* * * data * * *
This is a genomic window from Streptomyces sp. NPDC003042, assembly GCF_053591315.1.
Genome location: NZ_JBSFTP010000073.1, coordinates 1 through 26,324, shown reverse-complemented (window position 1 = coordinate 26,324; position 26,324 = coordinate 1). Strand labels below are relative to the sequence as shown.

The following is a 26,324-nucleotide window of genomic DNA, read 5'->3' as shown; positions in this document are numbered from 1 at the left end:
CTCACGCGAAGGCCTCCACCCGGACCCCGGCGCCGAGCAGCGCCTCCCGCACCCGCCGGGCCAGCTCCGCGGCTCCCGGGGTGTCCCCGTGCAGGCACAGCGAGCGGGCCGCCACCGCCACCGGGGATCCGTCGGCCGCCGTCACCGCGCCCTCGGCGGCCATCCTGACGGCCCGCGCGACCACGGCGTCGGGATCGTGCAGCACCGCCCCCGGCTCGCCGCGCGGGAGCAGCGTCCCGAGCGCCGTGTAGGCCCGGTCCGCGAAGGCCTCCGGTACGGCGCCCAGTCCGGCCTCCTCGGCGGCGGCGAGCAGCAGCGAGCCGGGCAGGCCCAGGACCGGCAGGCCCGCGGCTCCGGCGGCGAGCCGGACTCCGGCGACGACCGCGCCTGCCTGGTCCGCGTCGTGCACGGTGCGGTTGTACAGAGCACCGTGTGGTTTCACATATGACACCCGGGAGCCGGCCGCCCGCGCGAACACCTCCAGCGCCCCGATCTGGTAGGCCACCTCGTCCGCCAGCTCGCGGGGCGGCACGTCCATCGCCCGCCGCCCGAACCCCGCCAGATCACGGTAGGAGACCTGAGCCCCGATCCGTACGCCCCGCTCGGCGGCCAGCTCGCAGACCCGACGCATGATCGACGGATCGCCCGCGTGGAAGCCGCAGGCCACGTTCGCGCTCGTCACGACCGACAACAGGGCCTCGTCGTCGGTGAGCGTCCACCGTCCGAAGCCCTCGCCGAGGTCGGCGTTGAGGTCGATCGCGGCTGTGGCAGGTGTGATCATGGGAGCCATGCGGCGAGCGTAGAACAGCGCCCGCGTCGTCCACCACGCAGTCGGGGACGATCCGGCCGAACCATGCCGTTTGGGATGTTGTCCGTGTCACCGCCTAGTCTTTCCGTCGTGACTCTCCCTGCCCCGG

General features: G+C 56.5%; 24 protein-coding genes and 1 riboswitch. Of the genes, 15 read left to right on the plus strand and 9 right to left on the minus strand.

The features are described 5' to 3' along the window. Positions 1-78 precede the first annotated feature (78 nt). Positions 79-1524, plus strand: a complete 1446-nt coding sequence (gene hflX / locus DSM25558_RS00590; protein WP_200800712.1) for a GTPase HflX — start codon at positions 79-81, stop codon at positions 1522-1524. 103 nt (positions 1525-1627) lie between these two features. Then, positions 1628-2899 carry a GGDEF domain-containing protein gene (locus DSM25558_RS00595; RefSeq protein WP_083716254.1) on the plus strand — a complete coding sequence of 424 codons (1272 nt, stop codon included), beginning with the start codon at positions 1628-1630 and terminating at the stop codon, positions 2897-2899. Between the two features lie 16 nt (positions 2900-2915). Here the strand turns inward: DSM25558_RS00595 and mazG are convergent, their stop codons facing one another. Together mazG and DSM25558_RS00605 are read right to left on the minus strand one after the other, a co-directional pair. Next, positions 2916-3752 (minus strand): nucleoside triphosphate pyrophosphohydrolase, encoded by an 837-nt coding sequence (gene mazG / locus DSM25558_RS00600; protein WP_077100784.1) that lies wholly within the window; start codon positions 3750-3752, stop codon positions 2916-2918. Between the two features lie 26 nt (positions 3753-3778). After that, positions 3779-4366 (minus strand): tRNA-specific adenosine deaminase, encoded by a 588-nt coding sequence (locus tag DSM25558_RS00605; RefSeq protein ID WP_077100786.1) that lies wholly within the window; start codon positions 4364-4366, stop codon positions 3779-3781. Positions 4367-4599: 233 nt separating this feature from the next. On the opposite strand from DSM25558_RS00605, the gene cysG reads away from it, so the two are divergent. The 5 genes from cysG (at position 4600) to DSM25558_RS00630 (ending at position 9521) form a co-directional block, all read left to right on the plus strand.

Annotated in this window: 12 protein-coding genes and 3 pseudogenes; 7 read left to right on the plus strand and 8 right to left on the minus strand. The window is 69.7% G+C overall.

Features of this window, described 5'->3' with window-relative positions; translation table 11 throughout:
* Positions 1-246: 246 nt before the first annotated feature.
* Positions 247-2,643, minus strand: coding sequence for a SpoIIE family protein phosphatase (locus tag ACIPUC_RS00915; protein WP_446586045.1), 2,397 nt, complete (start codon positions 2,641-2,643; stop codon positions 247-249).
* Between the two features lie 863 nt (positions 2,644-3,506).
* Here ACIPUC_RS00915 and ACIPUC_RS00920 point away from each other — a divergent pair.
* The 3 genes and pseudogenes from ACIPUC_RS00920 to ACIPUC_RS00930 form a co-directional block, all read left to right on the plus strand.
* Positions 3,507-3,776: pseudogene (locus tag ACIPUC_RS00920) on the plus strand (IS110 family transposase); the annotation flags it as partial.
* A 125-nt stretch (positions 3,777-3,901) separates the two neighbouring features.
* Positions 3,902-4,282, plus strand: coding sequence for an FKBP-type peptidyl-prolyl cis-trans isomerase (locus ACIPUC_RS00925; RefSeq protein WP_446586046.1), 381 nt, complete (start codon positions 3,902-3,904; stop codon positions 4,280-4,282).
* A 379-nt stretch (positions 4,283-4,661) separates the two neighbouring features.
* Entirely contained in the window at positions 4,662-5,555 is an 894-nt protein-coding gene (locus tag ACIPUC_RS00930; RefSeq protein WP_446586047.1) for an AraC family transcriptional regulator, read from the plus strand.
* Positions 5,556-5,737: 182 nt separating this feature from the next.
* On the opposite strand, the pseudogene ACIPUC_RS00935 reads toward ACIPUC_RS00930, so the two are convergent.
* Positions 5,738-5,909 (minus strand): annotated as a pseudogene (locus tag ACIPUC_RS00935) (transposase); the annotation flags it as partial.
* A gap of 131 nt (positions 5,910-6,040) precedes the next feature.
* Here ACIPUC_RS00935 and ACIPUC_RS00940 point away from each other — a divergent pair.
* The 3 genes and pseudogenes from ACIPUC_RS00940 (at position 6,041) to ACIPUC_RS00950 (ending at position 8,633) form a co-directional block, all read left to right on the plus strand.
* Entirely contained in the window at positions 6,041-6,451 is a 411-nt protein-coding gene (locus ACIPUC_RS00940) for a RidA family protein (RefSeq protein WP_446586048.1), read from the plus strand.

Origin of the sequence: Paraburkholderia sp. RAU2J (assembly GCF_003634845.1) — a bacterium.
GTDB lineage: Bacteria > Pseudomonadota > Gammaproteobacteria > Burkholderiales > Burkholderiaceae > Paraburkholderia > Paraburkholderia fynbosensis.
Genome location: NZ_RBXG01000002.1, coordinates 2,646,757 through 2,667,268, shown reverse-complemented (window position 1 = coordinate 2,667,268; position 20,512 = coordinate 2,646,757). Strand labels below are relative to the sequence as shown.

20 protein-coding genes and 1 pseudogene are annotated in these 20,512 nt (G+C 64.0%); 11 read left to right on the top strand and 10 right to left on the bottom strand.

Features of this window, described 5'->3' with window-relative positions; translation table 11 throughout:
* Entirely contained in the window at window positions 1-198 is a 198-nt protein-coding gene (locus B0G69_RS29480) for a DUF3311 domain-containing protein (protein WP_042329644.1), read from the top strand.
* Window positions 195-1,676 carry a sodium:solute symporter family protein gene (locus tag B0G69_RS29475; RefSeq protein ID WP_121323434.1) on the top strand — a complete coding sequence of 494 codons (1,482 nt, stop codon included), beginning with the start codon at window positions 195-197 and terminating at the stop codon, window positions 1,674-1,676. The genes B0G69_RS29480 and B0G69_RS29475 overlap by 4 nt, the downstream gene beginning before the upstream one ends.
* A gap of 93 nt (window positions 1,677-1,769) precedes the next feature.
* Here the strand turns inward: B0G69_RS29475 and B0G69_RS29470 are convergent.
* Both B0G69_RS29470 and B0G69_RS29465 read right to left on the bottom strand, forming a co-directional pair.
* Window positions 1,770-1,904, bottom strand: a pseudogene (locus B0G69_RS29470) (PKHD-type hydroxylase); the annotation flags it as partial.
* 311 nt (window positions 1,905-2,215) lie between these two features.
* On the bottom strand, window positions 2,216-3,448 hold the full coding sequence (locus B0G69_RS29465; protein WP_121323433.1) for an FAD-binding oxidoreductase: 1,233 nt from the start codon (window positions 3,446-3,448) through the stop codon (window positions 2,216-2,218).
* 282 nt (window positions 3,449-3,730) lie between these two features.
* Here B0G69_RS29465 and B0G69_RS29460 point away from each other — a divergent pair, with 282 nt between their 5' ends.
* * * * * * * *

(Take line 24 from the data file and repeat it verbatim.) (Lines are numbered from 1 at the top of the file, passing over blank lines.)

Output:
* The 3 genes and pseudogenes from ACIPUC_RS00940 (at position 6,041) to ACIPUC_RS00950 (ending at position 8,633) form a co-directional block, all read left to right on the plus strand.